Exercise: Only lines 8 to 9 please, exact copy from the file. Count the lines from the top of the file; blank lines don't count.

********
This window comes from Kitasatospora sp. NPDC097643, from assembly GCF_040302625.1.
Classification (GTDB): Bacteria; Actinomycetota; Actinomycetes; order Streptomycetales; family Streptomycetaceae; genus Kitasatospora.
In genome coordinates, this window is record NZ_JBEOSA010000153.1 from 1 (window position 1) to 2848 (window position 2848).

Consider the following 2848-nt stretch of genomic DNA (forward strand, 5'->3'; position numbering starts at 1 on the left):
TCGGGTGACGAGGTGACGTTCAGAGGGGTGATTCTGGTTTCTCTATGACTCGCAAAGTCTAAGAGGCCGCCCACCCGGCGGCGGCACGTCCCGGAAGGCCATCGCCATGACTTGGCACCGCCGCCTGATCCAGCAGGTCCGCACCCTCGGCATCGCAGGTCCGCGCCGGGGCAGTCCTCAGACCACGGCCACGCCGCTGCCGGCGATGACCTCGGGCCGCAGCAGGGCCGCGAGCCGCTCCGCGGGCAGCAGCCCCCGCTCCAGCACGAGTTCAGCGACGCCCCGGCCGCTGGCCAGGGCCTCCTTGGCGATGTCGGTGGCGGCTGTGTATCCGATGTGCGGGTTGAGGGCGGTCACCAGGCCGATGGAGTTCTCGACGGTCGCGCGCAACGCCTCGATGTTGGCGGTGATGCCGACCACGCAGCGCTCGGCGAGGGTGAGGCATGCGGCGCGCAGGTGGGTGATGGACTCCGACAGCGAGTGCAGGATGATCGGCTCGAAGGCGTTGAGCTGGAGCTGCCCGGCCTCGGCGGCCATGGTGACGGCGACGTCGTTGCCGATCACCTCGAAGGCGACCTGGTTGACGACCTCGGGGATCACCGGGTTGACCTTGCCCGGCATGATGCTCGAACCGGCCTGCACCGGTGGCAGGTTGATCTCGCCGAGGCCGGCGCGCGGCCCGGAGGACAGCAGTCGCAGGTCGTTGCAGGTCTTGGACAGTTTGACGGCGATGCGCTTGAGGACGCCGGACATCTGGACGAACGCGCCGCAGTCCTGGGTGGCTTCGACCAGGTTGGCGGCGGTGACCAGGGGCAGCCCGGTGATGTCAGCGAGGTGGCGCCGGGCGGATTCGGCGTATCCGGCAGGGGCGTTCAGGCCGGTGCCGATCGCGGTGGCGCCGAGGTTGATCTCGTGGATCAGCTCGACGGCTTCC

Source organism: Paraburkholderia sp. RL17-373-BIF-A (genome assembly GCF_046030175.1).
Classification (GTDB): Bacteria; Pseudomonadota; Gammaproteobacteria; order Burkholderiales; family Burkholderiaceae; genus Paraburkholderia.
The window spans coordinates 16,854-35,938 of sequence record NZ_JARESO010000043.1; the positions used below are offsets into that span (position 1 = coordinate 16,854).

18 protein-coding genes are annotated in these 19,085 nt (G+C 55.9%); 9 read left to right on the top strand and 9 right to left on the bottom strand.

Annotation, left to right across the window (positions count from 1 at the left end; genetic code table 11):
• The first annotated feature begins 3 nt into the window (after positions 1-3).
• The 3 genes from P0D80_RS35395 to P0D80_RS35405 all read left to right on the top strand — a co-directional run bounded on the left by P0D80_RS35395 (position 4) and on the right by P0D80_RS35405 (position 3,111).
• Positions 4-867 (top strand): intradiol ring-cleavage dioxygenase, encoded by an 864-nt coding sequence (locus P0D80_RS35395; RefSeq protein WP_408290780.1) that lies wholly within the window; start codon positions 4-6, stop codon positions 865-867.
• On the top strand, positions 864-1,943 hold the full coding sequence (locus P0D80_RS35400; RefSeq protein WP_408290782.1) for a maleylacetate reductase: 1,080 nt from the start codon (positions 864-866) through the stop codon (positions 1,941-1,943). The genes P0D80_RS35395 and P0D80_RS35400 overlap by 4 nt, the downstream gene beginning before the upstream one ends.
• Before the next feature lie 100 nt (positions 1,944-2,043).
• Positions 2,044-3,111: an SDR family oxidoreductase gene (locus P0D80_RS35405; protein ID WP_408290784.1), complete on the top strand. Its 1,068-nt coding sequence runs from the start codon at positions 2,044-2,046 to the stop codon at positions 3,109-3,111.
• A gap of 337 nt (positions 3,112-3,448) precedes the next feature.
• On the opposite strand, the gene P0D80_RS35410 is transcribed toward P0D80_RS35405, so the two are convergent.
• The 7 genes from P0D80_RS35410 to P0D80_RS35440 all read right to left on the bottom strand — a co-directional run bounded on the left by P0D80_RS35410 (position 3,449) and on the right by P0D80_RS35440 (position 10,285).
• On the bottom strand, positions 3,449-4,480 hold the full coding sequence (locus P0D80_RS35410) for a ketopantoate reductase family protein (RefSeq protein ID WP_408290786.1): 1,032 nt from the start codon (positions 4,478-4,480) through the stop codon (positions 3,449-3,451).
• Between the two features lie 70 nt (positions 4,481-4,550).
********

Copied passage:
The window spans coordinates 16,854-35,938 of sequence record NZ_JARESO010000043.1; the positions used below are offsets into that span (position 1 = coordinate 16,854).

18 protein-coding genes are annotated in these 19,085 nt (G+C 55.9%); 9 read left to right on the top strand and 9 right to left on the bottom strand.